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Total cholesterol - description and reference ranges

What is it?

Cholesterol is a fat like substance made by your liver that is essential to a wide range of body functions including making hormones and digesting fatty foods.

Your body is able to make all the cholesterol it needs so you should aim to keep dietary cholesterol low. Food that is high in cholesterol includes meat, seafood and dairy products.

Cholesterol is divided into HDL-cholesterol ("good" cholesterol) and LDL-cholesterol ("bad" cholesterol). It is the ratio of these different types of cholesterol that is important in determining your future risks of heart attacks and strokes.

Reference ranges

If your indicative total cholesterol level is lower than the reference range for our laboratory:

Generally, low cholesterol does not imply any health issues or problems. However, very low cholesterol (hypolipidemia) could mean signs of malnutrition or unhealthy diet, anemia and low fat absorbtion, liver issues or thyroid desease, as well as cancers or infections.

You can discuss this result with your GP if you are concerned.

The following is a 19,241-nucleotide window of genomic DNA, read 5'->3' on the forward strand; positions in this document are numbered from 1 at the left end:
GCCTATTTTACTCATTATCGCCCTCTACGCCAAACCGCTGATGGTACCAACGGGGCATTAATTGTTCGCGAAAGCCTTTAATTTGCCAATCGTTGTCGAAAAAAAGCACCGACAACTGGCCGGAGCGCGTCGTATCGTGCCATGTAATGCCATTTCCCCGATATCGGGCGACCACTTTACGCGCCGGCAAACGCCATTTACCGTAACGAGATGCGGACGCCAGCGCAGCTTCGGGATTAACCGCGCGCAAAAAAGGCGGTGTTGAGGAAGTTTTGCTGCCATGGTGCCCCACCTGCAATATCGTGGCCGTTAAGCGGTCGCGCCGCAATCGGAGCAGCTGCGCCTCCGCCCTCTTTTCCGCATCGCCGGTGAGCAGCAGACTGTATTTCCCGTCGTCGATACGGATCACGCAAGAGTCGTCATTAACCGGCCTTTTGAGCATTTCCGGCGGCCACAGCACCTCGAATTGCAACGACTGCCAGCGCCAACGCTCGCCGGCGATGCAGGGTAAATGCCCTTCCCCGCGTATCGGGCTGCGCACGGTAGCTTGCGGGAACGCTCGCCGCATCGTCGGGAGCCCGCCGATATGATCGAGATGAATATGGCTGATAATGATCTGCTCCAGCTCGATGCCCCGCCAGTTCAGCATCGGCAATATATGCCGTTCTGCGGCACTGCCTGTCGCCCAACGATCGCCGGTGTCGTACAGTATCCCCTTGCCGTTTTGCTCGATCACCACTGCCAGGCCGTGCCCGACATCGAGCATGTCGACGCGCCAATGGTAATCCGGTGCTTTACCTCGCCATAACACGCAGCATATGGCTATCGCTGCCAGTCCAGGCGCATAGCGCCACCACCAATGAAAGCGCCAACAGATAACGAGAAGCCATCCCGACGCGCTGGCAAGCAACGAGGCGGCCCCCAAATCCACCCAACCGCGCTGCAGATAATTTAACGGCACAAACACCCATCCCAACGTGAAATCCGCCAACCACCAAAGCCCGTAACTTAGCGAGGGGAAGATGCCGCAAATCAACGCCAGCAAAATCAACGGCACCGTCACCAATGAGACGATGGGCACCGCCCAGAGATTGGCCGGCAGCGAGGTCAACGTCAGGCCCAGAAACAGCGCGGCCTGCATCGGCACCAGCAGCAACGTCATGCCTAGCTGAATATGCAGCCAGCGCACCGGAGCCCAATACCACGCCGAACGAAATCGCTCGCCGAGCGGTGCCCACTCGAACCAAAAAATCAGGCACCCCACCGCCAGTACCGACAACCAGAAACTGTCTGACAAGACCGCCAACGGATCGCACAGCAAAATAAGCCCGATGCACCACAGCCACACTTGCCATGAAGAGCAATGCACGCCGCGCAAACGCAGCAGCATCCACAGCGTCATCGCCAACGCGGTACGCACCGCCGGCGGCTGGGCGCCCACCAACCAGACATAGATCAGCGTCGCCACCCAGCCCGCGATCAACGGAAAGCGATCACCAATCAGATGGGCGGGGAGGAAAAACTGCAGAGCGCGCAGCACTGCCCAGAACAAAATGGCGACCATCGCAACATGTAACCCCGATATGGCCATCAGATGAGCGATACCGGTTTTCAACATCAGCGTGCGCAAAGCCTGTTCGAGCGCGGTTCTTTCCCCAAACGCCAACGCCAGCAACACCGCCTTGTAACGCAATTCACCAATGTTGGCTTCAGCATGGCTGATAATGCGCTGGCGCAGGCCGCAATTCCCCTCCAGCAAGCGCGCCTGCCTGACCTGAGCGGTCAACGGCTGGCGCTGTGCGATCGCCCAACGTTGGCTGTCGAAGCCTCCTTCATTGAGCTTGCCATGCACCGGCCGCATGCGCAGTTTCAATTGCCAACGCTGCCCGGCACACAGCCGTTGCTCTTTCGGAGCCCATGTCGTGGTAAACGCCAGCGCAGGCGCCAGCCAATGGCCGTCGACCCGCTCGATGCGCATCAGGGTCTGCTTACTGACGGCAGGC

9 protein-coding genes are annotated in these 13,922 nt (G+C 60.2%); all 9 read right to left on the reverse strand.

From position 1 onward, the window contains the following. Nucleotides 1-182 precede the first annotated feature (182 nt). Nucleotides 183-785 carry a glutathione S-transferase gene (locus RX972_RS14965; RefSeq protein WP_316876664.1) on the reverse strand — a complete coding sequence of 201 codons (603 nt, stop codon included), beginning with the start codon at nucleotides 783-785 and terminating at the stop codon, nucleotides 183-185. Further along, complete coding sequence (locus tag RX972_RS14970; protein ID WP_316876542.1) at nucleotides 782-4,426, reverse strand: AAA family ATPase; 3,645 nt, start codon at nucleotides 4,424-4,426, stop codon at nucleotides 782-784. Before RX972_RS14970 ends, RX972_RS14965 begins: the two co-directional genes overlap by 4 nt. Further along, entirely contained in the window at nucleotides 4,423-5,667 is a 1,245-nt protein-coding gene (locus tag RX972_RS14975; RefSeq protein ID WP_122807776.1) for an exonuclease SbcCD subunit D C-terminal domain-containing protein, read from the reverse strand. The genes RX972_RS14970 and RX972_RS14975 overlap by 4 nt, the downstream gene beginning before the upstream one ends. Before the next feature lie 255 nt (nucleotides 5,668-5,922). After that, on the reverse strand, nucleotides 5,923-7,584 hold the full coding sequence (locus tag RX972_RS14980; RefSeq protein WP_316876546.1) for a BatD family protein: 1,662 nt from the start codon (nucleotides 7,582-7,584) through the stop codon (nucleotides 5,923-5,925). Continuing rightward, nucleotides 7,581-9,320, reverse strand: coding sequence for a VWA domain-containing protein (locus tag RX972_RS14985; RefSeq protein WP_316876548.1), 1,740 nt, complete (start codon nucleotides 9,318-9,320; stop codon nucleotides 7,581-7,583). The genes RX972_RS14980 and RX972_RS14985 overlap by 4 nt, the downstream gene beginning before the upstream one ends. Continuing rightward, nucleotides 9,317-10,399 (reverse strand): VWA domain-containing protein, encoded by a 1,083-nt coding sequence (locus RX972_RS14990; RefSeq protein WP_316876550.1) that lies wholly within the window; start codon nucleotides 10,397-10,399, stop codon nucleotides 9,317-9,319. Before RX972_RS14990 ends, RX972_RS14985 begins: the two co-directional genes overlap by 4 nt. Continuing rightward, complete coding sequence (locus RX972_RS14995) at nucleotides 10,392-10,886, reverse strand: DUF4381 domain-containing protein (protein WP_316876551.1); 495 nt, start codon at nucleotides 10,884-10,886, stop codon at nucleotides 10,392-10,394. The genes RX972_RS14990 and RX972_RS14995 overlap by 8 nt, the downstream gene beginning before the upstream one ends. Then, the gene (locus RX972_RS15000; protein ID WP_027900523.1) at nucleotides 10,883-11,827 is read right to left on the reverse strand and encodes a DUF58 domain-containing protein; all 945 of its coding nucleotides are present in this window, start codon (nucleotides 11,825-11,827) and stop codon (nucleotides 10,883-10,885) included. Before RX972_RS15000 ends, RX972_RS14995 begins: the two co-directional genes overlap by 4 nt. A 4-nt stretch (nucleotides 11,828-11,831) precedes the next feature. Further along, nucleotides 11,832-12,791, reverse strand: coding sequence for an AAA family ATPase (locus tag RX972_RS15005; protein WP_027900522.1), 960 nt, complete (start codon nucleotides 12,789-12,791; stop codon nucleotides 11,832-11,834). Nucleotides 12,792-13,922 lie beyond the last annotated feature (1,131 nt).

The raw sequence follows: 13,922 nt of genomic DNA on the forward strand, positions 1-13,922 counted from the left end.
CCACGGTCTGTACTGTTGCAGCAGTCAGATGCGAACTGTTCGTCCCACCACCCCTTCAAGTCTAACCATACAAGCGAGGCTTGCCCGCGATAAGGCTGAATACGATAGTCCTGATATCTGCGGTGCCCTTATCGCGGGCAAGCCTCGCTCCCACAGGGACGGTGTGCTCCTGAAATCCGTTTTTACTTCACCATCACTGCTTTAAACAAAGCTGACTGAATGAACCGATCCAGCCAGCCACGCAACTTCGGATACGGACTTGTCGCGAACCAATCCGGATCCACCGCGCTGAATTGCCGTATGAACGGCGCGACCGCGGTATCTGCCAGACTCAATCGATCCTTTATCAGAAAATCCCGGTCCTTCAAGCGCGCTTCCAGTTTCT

If your indicative total cholesterol level is higher than the reference range for our laboratory:

High cholesterol is when you have too much of a fatty substance called cholesterol in your blood. It is mainly caused by eating fatty food, not exercising enough, being overweight, smoking and drinking alcohol. It can also run in families.

You can lower your cholesterol by eating healthily and getting more exercise. Some people also need to take medicine.

Too much cholesterol can block your blood vessels. It makes you more likely to have heart problems or a stroke.

High cholesterol does not cause symptoms.

Please discuss this result with your GP.

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